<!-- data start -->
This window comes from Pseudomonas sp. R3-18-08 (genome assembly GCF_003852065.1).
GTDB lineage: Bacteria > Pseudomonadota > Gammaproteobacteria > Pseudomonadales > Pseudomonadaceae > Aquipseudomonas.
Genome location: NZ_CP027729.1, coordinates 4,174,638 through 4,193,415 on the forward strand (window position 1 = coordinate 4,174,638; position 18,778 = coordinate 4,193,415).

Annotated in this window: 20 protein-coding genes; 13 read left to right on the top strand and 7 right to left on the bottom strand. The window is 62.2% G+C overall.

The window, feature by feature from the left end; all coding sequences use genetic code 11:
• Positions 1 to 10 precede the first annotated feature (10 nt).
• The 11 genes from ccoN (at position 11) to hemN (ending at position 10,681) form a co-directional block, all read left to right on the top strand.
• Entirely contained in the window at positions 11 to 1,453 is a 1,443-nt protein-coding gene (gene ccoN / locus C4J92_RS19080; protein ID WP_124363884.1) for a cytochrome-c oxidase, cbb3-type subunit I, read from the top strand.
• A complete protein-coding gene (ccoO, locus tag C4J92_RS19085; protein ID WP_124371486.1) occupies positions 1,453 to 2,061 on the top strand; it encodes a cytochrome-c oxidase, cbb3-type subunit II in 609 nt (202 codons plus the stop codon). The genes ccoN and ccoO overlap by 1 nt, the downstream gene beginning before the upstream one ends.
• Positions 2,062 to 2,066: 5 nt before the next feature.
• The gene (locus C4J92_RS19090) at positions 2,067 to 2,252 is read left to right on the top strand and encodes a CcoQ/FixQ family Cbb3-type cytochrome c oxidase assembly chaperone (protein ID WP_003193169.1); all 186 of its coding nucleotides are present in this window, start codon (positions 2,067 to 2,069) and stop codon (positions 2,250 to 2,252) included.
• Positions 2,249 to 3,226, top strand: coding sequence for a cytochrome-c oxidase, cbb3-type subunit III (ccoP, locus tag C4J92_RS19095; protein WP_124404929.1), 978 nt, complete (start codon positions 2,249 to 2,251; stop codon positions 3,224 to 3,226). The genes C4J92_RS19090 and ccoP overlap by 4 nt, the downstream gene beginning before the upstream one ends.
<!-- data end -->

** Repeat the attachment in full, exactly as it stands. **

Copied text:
This window comes from Pseudomonas sp. R3-18-08 (genome assembly GCF_003852065.1).
GTDB lineage: Bacteria > Pseudomonadota > Gammaproteobacteria > Pseudomonadales > Pseudomonadaceae > Aquipseudomonas.
Genome location: NZ_CP027729.1, coordinates 4,174,638 through 4,193,415 on the forward strand (window position 1 = coordinate 4,174,638; position 18,778 = coordinate 4,193,415).

Annotated in this window: 20 protein-coding genes; 13 read left to right on the top strand and 7 right to left on the bottom strand. The window is 62.2% G+C overall.

The window, feature by feature from the left end; all coding sequences use genetic code 11:
• Positions 1 to 10 precede the first annotated feature (10 nt).
• The 11 genes from ccoN (at position 11) to hemN (ending at position 10,681) form a co-directional block, all read left to right on the top strand.
• Entirely contained in the window at positions 11 to 1,453 is a 1,443-nt protein-coding gene (gene ccoN / locus C4J92_RS19080; protein ID WP_124363884.1) for a cytochrome-c oxidase, cbb3-type subunit I, read from the top strand.
• A complete protein-coding gene (ccoO, locus tag C4J92_RS19085; protein ID WP_124371486.1) occupies positions 1,453 to 2,061 on the top strand; it encodes a cytochrome-c oxidase, cbb3-type subunit II in 609 nt (202 codons plus the stop codon). The genes ccoN and ccoO overlap by 1 nt, the downstream gene beginning before the upstream one ends.
• Positions 2,062 to 2,066: 5 nt before the next feature.
• The gene (locus C4J92_RS19090) at positions 2,067 to 2,252 is read left to right on the top strand and encodes a CcoQ/FixQ family Cbb3-type cytochrome c oxidase assembly chaperone (protein ID WP_003193169.1); all 186 of its coding nucleotides are present in this window, start codon (positions 2,067 to 2,069) and stop codon (positions 2,250 to 2,252) included.
• Positions 2,249 to 3,226, top strand: coding sequence for a cytochrome-c oxidase, cbb3-type subunit III (ccoP, locus tag C4J92_RS19095; protein WP_124404929.1), 978 nt, complete (start codon positions 2,249 to 2,251; stop codon positions 3,224 to 3,226). The genes C4J92_RS19090 and ccoP overlap by 4 nt, the downstream gene beginning before the upstream one ends.